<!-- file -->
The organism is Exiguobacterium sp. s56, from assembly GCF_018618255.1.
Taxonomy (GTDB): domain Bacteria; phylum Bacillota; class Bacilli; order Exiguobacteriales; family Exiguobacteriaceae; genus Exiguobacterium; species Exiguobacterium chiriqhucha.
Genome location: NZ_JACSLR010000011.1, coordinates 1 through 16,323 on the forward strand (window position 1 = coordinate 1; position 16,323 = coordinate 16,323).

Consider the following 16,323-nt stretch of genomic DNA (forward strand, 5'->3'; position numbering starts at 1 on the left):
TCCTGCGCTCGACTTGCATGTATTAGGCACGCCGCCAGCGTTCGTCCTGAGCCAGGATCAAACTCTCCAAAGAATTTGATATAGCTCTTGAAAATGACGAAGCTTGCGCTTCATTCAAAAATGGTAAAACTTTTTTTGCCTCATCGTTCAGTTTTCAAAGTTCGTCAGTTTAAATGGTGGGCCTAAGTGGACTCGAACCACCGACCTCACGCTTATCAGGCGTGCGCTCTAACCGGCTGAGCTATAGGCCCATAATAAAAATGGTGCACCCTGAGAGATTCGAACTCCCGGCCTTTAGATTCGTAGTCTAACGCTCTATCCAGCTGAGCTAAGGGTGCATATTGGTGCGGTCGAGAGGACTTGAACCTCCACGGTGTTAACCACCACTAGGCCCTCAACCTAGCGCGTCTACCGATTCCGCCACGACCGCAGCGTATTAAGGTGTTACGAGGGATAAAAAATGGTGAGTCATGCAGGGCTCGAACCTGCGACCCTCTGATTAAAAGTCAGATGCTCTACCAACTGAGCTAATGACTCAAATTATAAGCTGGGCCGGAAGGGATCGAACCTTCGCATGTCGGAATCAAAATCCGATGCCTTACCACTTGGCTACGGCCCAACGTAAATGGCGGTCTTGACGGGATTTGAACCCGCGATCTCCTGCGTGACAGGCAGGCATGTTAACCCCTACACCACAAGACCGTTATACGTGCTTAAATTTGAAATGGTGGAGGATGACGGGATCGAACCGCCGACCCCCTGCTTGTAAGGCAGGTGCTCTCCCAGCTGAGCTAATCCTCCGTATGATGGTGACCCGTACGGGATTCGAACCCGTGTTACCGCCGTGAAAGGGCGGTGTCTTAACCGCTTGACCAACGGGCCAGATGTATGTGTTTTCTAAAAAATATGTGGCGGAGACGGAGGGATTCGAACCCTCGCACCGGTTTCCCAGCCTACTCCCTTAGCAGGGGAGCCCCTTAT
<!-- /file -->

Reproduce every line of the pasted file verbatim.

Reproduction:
The organism is Exiguobacterium sp. s56, from assembly GCF_018618255.1.
Taxonomy (GTDB): domain Bacteria; phylum Bacillota; class Bacilli; order Exiguobacteriales; family Exiguobacteriaceae; genus Exiguobacterium; species Exiguobacterium chiriqhucha.
Genome location: NZ_JACSLR010000011.1, coordinates 1 through 16,323 on the forward strand (window position 1 = coordinate 1; position 16,323 = coordinate 16,323).

Consider the following 16,323-nt stretch of genomic DNA (forward strand, 5'->3'; position numbering starts at 1 on the left):
TCCTGCGCTCGACTTGCATGTATTAGGCACGCCGCCAGCGTTCGTCCTGAGCCAGGATCAAACTCTCCAAAGAATTTGATATAGCTCTTGAAAATGACGAAGCTTGCGCTTCATTCAAAAATGGTAAAACTTTTTTTGCCTCATCGTTCAGTTTTCAAAGTTCGTCAGTTTAAATGGTGGGCCTAAGTGGACTCGAACCACCGACCTCACGCTTATCAGGCGTGCGCTCTAACCGGCTGAGCTATAGGCCCATAATAAAAATGGTGCACCCTGAGAGATTCGAACTCCCGGCCTTTAGATTCGTAGTCTAACGCTCTATCCAGCTGAGCTAAGGGTGCATATTGGTGCGGTCGAGAGGACTTGAACCTCCACGGTGTTAACCACCACTAGGCCCTCAACCTAGCGCGTCTACCGATTCCGCCACGACCGCAGCGTATTAAGGTGTTACGAGGGATAAAAAATGGTGAGTCATGCAGGGCTCGAACCTGCGACCCTCTGATTAAAAGTCAGATGCTCTACCAACTGAGCTAATGACTCAAATTATAAGCTGGGCCGGAAGGGATCGAACCTTCGCATGTCGGAATCAAAATCCGATGCCTTACCACTTGGCTACGGCCCAACGTAAATGGCGGTCTTGACGGGATTTGAACCCGCGATCTCCTGCGTGACAGGCAGGCATGTTAACCCCTACACCACAAGACCGTTATACGTGCTTAAATTTGAAATGGTGGAGGATGACGGGATCGAACCGCCGACCCCCTGCTTGTAAGGCAGGTGCTCTCCCAGCTGAGCTAATCCTCCGTATGATGGTGACCCGTACGGGATTCGAACCCGTGTTACCGCCGTGAAAGGGCGGTGTCTTAACCGCTTGACCAACGGGCCAGATGTATGTGTTTTCTAAAAAATATGTGGCGGAGACGGAGGGATTCGAACCCTCGCACCGGTTTCCCAGCCTACTCCCTTAGCAGGGGAGCCCCTTAT